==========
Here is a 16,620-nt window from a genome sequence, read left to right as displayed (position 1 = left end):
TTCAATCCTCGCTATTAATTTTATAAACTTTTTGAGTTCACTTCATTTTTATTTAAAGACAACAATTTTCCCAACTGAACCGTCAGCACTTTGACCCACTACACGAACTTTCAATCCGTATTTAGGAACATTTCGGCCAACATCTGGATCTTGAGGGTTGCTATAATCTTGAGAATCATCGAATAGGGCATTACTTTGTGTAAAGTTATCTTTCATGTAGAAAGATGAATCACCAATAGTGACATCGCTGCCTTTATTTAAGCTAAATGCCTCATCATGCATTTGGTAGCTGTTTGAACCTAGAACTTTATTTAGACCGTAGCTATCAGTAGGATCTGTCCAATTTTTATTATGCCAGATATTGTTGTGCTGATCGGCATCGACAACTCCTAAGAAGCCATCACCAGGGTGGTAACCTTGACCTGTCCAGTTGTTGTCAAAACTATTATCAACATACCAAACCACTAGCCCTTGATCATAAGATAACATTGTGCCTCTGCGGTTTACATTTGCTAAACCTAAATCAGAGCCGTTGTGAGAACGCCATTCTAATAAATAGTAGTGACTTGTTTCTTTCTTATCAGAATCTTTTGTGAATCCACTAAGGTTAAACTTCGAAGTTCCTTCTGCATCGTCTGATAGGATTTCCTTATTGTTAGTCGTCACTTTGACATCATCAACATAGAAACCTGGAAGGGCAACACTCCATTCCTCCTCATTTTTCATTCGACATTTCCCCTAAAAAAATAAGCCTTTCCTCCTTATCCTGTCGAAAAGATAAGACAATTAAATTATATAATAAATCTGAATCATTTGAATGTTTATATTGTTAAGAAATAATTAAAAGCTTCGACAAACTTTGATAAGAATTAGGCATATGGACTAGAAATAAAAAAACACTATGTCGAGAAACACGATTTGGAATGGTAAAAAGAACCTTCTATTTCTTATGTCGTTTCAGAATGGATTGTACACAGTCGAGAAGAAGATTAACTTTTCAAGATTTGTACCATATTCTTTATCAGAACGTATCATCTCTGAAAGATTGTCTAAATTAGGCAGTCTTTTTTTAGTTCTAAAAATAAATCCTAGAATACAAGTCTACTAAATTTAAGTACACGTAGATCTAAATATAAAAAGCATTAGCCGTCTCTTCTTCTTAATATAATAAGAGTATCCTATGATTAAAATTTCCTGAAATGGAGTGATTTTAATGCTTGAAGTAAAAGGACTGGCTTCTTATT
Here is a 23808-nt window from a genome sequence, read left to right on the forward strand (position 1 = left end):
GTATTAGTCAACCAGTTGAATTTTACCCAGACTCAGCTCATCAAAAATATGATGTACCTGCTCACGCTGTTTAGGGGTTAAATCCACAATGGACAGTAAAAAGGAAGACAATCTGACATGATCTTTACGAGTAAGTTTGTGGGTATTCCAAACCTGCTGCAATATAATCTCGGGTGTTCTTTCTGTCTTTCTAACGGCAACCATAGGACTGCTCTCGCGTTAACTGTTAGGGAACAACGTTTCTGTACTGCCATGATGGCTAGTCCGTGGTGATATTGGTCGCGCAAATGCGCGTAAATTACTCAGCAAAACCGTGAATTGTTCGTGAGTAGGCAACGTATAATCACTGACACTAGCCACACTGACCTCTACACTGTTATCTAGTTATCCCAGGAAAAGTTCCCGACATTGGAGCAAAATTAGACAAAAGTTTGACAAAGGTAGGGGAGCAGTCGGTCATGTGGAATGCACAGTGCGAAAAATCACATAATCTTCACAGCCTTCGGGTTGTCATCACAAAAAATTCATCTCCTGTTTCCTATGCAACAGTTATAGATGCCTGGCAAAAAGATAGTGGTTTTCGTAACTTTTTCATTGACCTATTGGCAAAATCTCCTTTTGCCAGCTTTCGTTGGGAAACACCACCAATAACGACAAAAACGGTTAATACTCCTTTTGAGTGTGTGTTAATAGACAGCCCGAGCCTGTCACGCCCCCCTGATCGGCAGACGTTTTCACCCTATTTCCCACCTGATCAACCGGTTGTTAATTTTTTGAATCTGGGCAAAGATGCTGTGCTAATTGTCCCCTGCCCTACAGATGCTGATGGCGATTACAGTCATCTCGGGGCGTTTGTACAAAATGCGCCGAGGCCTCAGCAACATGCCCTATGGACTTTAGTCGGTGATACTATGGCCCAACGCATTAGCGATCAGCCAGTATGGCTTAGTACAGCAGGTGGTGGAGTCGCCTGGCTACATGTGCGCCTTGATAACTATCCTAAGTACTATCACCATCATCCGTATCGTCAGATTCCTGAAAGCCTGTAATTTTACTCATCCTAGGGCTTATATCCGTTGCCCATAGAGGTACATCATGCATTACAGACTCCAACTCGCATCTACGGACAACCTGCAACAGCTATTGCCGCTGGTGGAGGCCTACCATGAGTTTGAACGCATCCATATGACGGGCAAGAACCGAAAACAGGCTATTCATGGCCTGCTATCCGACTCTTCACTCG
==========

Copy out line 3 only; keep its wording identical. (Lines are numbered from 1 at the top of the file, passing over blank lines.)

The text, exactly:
Here is a 23808-nt window from a genome sequence, read left to right on the forward strand (position 1 = left end):